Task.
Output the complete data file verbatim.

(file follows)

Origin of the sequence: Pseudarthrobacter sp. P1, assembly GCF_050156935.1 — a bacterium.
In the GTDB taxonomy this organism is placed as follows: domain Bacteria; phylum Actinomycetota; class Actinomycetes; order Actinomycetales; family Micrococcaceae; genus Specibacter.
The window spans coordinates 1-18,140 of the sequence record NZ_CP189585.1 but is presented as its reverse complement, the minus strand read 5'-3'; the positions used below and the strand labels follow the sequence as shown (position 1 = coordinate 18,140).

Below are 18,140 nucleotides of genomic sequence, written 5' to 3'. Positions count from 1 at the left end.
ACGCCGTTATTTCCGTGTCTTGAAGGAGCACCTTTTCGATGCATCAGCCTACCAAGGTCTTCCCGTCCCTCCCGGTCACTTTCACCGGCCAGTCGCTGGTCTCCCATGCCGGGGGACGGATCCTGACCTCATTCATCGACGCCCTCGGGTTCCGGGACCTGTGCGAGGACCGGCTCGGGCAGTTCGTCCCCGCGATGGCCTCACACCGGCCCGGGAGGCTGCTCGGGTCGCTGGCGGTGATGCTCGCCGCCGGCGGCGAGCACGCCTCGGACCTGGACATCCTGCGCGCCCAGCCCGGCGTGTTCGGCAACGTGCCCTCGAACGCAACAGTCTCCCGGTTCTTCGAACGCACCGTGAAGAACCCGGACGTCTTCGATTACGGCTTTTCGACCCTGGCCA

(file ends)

Origin of the sequence: Pseudarthrobacter sp. P1, assembly GCF_050156935.1 — a bacterium.
In the GTDB taxonomy this organism is placed as follows: domain Bacteria; phylum Actinomycetota; class Actinomycetes; order Actinomycetales; family Micrococcaceae; genus Specibacter.
The window spans coordinates 1-18,140 of the sequence record NZ_CP189585.1 but is presented as its reverse complement, the minus strand read 5'-3'; the positions used below and the strand labels follow the sequence as shown (position 1 = coordinate 18,140).

Below are 18,140 nucleotides of genomic sequence, written 5' to 3'. Positions count from 1 at the left end.
ACGCCGTTATTTCCGTGTCTTGAAGGAGCACCTTTTCGATGCATCAGCCTACCAAGGTCTTCCCGTCCCTCCCGGTCACTTTCACCGGCCAGTCGCTGGTCTCCCATGCCGGGGGACGGATCCTGACCTCATTCATCGACGCCCTCGGGTTCCGGGACCTGTGCGAGGACCGGCTCGGGCAGTTCGTCCCCGCGATGGCCTCACACCGGCCCGGGAGGCTGCTCGGGTCGCTGGCGGTGATGCTCGCCGCCGGCGGCGAGCACGCCTCGGACCTGGACATCCTGCGCGCCCAGCCCGGCGTGTTCGGCAACGTGCCCTCGAACGCAACAGTCTCCCGGTTCTTCGAACGCACCGTGAAGAACCCGGACGTCTTCGATTACGGCTTTTCGACCCTGGCCA